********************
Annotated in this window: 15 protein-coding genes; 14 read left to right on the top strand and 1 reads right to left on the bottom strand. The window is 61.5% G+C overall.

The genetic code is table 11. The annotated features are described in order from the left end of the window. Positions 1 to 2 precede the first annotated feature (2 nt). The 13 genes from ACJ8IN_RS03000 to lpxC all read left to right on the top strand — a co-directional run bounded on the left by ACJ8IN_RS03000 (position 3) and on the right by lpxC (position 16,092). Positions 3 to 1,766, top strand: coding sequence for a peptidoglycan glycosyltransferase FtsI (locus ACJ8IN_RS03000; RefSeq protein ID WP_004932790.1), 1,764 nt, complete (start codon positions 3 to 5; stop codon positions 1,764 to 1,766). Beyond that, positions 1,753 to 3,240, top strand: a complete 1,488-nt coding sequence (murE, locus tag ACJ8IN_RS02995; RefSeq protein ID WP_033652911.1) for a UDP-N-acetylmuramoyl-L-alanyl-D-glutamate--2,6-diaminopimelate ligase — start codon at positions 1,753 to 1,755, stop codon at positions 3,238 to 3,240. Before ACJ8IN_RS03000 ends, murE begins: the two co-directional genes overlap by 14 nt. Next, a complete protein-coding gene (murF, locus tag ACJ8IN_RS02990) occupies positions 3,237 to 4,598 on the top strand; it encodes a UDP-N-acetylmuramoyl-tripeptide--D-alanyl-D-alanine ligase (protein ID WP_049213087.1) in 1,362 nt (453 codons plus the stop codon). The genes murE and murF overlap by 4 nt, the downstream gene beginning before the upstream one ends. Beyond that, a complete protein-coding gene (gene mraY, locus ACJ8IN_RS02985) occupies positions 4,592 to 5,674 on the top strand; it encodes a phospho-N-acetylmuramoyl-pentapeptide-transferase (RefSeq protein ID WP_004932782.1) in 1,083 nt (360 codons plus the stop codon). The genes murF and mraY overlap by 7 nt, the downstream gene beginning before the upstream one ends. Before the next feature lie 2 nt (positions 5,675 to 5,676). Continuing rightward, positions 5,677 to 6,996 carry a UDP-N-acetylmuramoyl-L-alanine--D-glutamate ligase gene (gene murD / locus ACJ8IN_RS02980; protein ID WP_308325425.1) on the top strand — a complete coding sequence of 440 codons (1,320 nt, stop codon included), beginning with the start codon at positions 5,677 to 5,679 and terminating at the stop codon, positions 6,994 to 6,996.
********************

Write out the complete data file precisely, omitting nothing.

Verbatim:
Annotated in this window: 15 protein-coding genes; 14 read left to right on the top strand and 1 reads right to left on the bottom strand. The window is 61.5% G+C overall.

The genetic code is table 11. The annotated features are described in order from the left end of the window. Positions 1 to 2 precede the first annotated feature (2 nt). The 13 genes from ACJ8IN_RS03000 to lpxC all read left to right on the top strand — a co-directional run bounded on the left by ACJ8IN_RS03000 (position 3) and on the right by lpxC (position 16,092). Positions 3 to 1,766, top strand: coding sequence for a peptidoglycan glycosyltransferase FtsI (locus ACJ8IN_RS03000; RefSeq protein ID WP_004932790.1), 1,764 nt, complete (start codon positions 3 to 5; stop codon positions 1,764 to 1,766). Beyond that, positions 1,753 to 3,240, top strand: a complete 1,488-nt coding sequence (murE, locus tag ACJ8IN_RS02995; RefSeq protein ID WP_033652911.1) for a UDP-N-acetylmuramoyl-L-alanyl-D-glutamate--2,6-diaminopimelate ligase — start codon at positions 1,753 to 1,755, stop codon at positions 3,238 to 3,240. Before ACJ8IN_RS03000 ends, murE begins: the two co-directional genes overlap by 14 nt. Next, a complete protein-coding gene (murF, locus tag ACJ8IN_RS02990) occupies positions 3,237 to 4,598 on the top strand; it encodes a UDP-N-acetylmuramoyl-tripeptide--D-alanyl-D-alanine ligase (protein ID WP_049213087.1) in 1,362 nt (453 codons plus the stop codon). The genes murE and murF overlap by 4 nt, the downstream gene beginning before the upstream one ends. Beyond that, a complete protein-coding gene (gene mraY, locus ACJ8IN_RS02985) occupies positions 4,592 to 5,674 on the top strand; it encodes a phospho-N-acetylmuramoyl-pentapeptide-transferase (RefSeq protein ID WP_004932782.1) in 1,083 nt (360 codons plus the stop codon). The genes murF and mraY overlap by 7 nt, the downstream gene beginning before the upstream one ends. Before the next feature lie 2 nt (positions 5,675 to 5,676). Continuing rightward, positions 5,677 to 6,996 carry a UDP-N-acetylmuramoyl-L-alanine--D-glutamate ligase gene (gene murD / locus ACJ8IN_RS02980; protein ID WP_308325425.1) on the top strand — a complete coding sequence of 440 codons (1,320 nt, stop codon included), beginning with the start codon at positions 5,677 to 5,679 and terminating at the stop codon, positions 6,994 to 6,996.